Shadow IT is apps, tech and services that employees or teams use that the IT department has not sanctioned. Typically, this could be an employee or team buying software for their own needs, without necessarily going through the procurement team. We call this decentralized buying

This happens for the following reasons.

Procurement processes take too long: A Spendflo Research study showed that organizations can take over 60 days to procure SaaS. High-growth startups do not have this time to wait for essential tools.

Security processes are not taken seriously: An RSA study in 2012 found that 35% of employees feel the need to circumvent security policies to just get the job done. This isn’t likely to have changed much, especially when pressures of performance are immense in high-growth organizations.

A recent HBR study found that “67% of the participants reported failing to fully adhere to cybersecurity policies at least once, with an average failure-to-comply rate of once out of every 20 job tasks.” What’s more revealing is why they do so.

Productivity loss is unacceptable: Any time that the employee waits for a SaaS tool to be procured is time lost in engineering and product development performance. Most organizations can’t afford this.

“When asked why they failed to follow security policies, our participants’ top three responses were, “to better accomplish tasks for my job,” “to get something I needed,” and “to help others get their work done.” 

Circumventing IT/procurement is easy: SaaS tools can be bought and used instantly today. Any employee can just use their credit card to pay for SaaS and integrate with enterprise tools. This temps teams to buy what they need and go through the processes later. 

While the security vulnerabilities of shadow IT is widely documented, the financial implications can be immense. 

Financial challenges of Shadow IT 

Wasteful spending

Gartner finds that of all SaaS spends, 25% is “underutilized or overdeployed.” With  spends going well over $5 million, $125,000 can be attributed to yearly SaaS wastage. This happens when unused licenses are not cancelled, licenses of employees who have left the organization are not revoked, etc. Such wasteful spending can have a direct impact on the bottom line, affecting the profitability and valuation of the organization.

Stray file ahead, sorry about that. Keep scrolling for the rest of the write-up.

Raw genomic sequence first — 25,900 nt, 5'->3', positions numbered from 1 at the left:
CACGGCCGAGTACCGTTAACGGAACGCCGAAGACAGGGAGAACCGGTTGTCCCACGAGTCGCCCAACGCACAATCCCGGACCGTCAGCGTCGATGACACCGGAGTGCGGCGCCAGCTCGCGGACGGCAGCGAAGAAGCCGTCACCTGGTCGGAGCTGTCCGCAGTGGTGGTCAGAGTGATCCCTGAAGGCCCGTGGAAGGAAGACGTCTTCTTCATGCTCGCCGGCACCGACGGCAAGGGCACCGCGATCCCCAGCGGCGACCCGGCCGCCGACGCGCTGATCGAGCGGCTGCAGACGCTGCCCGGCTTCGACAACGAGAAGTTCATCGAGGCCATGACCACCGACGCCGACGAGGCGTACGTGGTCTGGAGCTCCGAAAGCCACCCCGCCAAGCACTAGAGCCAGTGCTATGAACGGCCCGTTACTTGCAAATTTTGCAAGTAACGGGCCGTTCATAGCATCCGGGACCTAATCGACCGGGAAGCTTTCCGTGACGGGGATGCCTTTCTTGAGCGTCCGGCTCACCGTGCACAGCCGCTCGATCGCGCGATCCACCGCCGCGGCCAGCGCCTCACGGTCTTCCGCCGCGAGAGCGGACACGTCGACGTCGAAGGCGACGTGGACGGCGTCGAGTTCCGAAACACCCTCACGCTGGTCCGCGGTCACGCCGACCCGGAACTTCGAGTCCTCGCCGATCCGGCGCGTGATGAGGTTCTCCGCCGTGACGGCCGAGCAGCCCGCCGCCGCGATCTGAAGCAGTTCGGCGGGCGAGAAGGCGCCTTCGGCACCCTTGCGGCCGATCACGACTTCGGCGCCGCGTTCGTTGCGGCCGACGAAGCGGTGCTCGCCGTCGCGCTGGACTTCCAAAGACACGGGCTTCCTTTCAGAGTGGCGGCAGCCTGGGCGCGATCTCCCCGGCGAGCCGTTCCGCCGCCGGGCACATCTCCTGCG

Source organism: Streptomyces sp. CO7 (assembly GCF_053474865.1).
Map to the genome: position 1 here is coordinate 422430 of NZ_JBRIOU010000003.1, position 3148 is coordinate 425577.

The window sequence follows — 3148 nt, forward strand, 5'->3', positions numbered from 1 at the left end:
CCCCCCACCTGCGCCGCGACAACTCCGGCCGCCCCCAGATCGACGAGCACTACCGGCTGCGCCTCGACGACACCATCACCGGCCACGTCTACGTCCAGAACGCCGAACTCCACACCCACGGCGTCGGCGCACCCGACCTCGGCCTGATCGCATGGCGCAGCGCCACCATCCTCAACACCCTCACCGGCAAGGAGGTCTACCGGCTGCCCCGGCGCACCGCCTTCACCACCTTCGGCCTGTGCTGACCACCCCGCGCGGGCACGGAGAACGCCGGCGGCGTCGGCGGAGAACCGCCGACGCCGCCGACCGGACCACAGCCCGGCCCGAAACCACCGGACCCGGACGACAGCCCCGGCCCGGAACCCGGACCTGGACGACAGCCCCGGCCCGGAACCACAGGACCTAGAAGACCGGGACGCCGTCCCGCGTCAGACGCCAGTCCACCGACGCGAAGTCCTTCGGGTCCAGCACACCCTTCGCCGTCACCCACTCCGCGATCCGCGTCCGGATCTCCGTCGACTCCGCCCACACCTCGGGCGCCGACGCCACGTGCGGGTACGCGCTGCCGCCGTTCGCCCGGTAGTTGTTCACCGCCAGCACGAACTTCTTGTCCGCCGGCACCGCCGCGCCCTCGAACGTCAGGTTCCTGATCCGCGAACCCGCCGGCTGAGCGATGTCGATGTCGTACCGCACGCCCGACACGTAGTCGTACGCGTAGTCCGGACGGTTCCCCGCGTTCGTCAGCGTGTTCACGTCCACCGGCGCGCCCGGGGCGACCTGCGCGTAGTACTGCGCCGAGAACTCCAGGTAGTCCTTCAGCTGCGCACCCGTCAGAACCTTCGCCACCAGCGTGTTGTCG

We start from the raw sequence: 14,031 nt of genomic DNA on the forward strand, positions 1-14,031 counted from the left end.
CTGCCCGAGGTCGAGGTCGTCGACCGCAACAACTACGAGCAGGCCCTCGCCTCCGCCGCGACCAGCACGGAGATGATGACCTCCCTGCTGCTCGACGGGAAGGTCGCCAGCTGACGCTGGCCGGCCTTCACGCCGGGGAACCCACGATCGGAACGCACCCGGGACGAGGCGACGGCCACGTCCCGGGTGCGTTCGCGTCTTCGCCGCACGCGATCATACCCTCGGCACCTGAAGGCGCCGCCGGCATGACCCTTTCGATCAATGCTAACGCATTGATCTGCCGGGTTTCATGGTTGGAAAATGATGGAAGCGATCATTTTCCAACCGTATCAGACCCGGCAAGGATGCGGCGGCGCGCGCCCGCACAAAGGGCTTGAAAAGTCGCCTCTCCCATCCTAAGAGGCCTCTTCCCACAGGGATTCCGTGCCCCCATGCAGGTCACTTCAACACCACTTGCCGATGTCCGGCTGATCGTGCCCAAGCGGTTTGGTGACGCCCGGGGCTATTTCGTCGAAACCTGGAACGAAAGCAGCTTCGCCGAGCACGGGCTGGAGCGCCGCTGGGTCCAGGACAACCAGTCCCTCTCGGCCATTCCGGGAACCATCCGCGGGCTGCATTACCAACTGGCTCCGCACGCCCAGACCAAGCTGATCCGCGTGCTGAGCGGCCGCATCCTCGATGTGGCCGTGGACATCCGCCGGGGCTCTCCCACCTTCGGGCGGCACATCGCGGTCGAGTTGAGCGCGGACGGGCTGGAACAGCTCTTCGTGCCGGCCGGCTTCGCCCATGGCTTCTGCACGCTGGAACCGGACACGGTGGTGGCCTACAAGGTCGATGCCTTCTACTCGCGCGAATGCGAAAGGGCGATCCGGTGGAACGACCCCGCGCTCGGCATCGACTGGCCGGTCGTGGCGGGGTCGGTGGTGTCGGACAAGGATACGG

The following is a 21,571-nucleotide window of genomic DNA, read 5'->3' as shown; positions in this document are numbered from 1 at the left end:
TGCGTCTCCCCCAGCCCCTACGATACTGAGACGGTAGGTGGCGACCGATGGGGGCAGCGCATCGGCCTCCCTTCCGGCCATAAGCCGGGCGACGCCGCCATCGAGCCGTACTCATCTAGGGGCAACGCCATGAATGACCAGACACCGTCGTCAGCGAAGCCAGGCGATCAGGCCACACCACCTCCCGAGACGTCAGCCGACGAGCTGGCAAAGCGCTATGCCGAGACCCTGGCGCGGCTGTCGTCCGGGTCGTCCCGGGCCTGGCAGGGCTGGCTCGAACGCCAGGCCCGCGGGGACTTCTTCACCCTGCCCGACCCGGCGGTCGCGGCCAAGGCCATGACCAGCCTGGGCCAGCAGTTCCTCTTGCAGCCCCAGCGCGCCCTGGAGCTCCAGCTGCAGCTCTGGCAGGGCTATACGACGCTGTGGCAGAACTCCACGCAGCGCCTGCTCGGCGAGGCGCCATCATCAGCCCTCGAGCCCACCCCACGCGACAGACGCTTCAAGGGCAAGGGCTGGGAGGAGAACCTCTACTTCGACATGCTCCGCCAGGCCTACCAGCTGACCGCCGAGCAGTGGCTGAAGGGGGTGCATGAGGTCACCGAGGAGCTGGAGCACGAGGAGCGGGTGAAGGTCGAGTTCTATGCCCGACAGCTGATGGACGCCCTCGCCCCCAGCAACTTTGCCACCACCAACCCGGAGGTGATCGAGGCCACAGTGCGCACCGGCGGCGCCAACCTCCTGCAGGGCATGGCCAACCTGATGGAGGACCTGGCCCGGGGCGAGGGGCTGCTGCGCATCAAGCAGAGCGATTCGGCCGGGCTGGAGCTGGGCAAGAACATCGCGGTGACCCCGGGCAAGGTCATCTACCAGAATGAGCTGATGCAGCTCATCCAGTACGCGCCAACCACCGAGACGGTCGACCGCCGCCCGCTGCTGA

Duplicate licenses

This is more common that one might think, across various scenarios. For example, when a new department leader joins an organization, it is fairly common that they demand a set of tools they are familiar with. Or one or two features might be missing in the current approved tool, making team members subscribe to another for their needs. Or when an employee transfers internally, they might have access to tools from their previous role. All of this creates duplicate licenses, adding to wasteful spending.

Inadequate product evaluation

There are dozens of alternatives for every use case. For example, G2 lists 430+ tools under the category of project management alone. While it’s impossible for any organization to evaluate them all, a thorough analysis of the top tools can offer significant negotiation leverage. When the procurement teams know the features and prices of various tools, they can use that information to get better deals from their chosen vendors. Without this, organizations overpay for SaaS all the time.

Shelfware SaaS 

Gartner calls SaaS tools purchased and then shelved “Shelfware as a Service.” This typically happens when an employee or a team wants a tool for a short period of time (that may or may not sanctioned by the organization) for a project and forgets to cancel it after the work is done. 

Foregone discounts

When SaaS buying is decentralized, negotiation leverages are lost. Procurement teams can get volume discounts, long-term pricing, free upgrades/upscaling, etc. that employees can’t negotiate for when they buy standalone licenses on their own. 

Productivity and efficiency losses

Often, the primary reason for decentralized buying and shadow IT is the immediate increase in productivity, over the long-term, this can be counter-productive. For instance, If every team uses a different communication tool, gaps in information sharing and collaboration are inevitable. This significantly affects cross-functional efficiencies. Moreover, higher the number of tools, more the effort for integration and maintenance. 

Cybersecurity costs

The penanties, fines and levies on security breaches are increasing significantly all over the world. In addition to loss of reputation and customer trust, regulatory expenses alone can be crippling.

Minimize shadow IT with better SaaS management

To eliminate shadow IT, without affecting organizational productivity and efficiency, you need better SaaS management. This is what it looks like.

  • Strategic visibility into the SaaS stack
  • Monitoring of active licenses and users from a single source of truth
  • Uncovering unused licenses continuously
  • Real-time usage insights for every tool, department and user
  • Centralizing SaaS data with SSO integrations or Chrome plugins
  • Accessing usage based on administrator and user roles

See how you can eliminate SaaS wastage from shadow IT and save 30% on your SaaS stack while you’re at it, try Spendflo today.

Guru Kirupa
Karthikeyan Manivannan

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